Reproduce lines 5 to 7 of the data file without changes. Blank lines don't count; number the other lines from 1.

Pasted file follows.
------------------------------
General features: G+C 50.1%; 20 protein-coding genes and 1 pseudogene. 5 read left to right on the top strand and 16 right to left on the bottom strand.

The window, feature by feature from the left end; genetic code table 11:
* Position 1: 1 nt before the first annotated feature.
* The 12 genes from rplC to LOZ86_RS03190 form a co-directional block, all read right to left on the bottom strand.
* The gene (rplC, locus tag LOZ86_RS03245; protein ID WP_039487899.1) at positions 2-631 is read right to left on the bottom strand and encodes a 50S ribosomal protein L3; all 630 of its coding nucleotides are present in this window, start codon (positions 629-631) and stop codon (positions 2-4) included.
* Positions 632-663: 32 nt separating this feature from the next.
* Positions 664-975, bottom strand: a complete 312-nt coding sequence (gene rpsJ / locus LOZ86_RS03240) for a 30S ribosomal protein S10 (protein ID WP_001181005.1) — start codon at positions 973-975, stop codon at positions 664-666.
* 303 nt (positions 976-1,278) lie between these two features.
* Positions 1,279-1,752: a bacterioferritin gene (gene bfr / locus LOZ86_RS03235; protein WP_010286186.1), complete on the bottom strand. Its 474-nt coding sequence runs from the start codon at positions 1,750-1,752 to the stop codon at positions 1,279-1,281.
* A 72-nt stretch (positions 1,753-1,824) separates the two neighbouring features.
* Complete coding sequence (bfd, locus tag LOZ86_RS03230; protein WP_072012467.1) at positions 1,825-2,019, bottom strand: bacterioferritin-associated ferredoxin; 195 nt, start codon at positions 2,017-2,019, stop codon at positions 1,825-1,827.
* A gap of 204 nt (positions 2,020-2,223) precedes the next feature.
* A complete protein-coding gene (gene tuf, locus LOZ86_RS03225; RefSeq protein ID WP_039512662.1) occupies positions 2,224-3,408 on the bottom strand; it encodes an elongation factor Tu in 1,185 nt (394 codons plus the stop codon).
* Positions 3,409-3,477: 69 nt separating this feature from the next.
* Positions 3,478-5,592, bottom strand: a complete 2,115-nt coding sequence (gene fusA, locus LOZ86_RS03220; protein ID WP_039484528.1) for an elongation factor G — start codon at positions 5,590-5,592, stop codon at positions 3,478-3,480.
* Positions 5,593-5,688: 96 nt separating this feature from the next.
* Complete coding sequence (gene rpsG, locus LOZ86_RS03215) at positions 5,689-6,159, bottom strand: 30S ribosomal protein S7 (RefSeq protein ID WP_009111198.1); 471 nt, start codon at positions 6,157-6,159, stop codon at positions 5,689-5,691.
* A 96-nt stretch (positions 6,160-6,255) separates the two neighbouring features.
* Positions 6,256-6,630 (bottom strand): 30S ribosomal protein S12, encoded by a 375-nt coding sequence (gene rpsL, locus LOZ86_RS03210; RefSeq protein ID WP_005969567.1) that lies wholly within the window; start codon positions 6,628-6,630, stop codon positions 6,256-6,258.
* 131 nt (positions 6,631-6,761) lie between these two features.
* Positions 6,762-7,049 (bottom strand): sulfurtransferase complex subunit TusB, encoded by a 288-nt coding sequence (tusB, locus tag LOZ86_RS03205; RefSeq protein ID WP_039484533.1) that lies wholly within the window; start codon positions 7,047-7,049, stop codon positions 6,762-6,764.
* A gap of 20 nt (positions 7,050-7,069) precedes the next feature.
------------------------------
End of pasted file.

* The gene (rplC, locus tag LOZ86_RS03245; protein ID WP_039487899.1) at positions 2-631 is read right to left on the bottom strand and encodes a 50S ribosomal protein L3; all 630 of its coding nucleotides are present in this window, start codon (positions 629-631) and stop codon (positions 2-4) included.
* Positions 632-663: 32 nt separating this feature from the next.
* Positions 664-975, bottom strand: a complete 312-nt coding sequence (gene rpsJ / locus LOZ86_RS03240) for a 30S ribosomal protein S10 (protein ID WP_001181005.1) — start codon at positions 973-975, stop codon at positions 664-666.